| WMU News
KALAMAZOO—A Western Michigan University doctoral student is the second in WMU history and the first in chemistry to be awarded a coveted National Science Foundation Graduate Research Fellowship.
David Sellers is the first WMU chemistry student to win the award, which, starting this fall, will pay $42,000 a year for three years to further his research. Sellers joined the Department of Chemistry in 2011 to start his doctoral degree in the area of synthetic organic and supramolecular chemistry, working in the research lab of Dr. Elke Schoffers, WMU professor of chemistry.
The award puts Sellers among an elite group of chemistry graduate students. Out of some 2,000 applications submitted, 153 were awarded in chemistry, of which five went to graduate students at Michigan universities. In addition to Sellers at WMU, four went to students at the University of Michigan. Other institutions awarded fellowships include such recognizable universities as Caltech, Columbia, Harvard, Northwestern, Princeton, MIT, Stanford, Berkeley and Yale.
The award dates back to 1952. Since then, the NSF has funded more than 46,500 fellowships out of more than 500,000 applicants. More than 30 have gone on to become Nobel laureates. The first fellowship to a WMU graduate student was awarded in 1969 to psychology student Michael Domjan.
Sellers graduated from Ogemaw Heights High School in West Branch, Mich., in 2005. He completed an honors thesis with Dr. Bruce Baldwin at Spring Arbor University and earned his bachelor's degree in 2009. After graduation, Sellers volunteered with Resource Development International-Cambodia for five months and then became an adjunct faculty member at Spring Arbor before joining the graduate program in the WMU Department of Chemistry.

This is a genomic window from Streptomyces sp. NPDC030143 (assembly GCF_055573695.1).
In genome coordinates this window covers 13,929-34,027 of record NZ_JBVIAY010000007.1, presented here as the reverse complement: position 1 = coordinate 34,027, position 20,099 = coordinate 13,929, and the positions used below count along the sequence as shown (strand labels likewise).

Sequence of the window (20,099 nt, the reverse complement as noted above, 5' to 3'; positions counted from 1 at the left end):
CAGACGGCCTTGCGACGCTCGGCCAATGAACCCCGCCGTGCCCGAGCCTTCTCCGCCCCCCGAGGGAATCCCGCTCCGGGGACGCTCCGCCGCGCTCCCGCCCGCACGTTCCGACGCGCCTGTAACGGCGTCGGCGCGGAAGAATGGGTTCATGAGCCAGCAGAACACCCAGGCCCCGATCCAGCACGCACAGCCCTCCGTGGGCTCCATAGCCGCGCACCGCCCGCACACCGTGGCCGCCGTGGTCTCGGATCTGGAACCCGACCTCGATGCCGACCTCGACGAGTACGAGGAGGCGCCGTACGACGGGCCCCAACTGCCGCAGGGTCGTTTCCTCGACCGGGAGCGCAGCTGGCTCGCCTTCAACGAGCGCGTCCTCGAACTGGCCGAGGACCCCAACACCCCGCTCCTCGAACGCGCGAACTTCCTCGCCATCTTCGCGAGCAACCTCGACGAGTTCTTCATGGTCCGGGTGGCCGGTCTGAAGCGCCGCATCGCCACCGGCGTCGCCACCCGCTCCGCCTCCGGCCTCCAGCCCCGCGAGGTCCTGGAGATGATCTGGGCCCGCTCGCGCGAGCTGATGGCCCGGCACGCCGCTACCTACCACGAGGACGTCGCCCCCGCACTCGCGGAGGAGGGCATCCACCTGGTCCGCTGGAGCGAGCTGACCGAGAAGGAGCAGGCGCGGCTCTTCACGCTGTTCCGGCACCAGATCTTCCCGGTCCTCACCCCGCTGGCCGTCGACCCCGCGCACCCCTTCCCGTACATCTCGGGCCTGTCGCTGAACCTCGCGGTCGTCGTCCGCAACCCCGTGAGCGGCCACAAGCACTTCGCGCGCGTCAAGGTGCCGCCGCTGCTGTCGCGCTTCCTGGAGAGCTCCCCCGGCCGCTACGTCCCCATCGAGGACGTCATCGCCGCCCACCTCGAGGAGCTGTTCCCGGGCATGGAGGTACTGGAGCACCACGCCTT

Sellers, who is married and has a seven-month-old child at home, was excited and, to a certain extent, relieved to win the fellowship. The $42,000 annual grant pays $12,000 for educational expenses and a $30,000 stipend.
"It was great to be singled out for this honor," he says, "but it's also reduced a lot of the stress level."
Sellers' research is focused on building molecules that act as sensors that could detect the release of nerve gas agents. Ultimately, his research could be used to help emergency responders in the event of a terrorist attack or chemical warfare or as a catalyst for certain organic reactions.
Sellers has been interested in science from a very early age. In high school, he had an exceptional chemistry teacher, whose passion for the subject rubbed off on Sellers. He also credits the chemistry department at WMU with furthering his interest and is particularly thankful to Schoffers and Dr. Sherine Obare, associate professor of chemistry, for helping him hone his research ideas. For Sellers, chemistry stands out among the sciences.
"It's a very exciting field, partly because it's at the meeting point of almost all of the scientific disciplines," he says. "So it's an exciting field to be in, and I really like that interplay, especially between biology and chemistry."
Sellers would like to stay in the area after earning his doctoral degree and possibly become a teacher and researcher at a university.
"I'm very thankful for this and am very grateful," he says. "Not everyone is able to get one of these."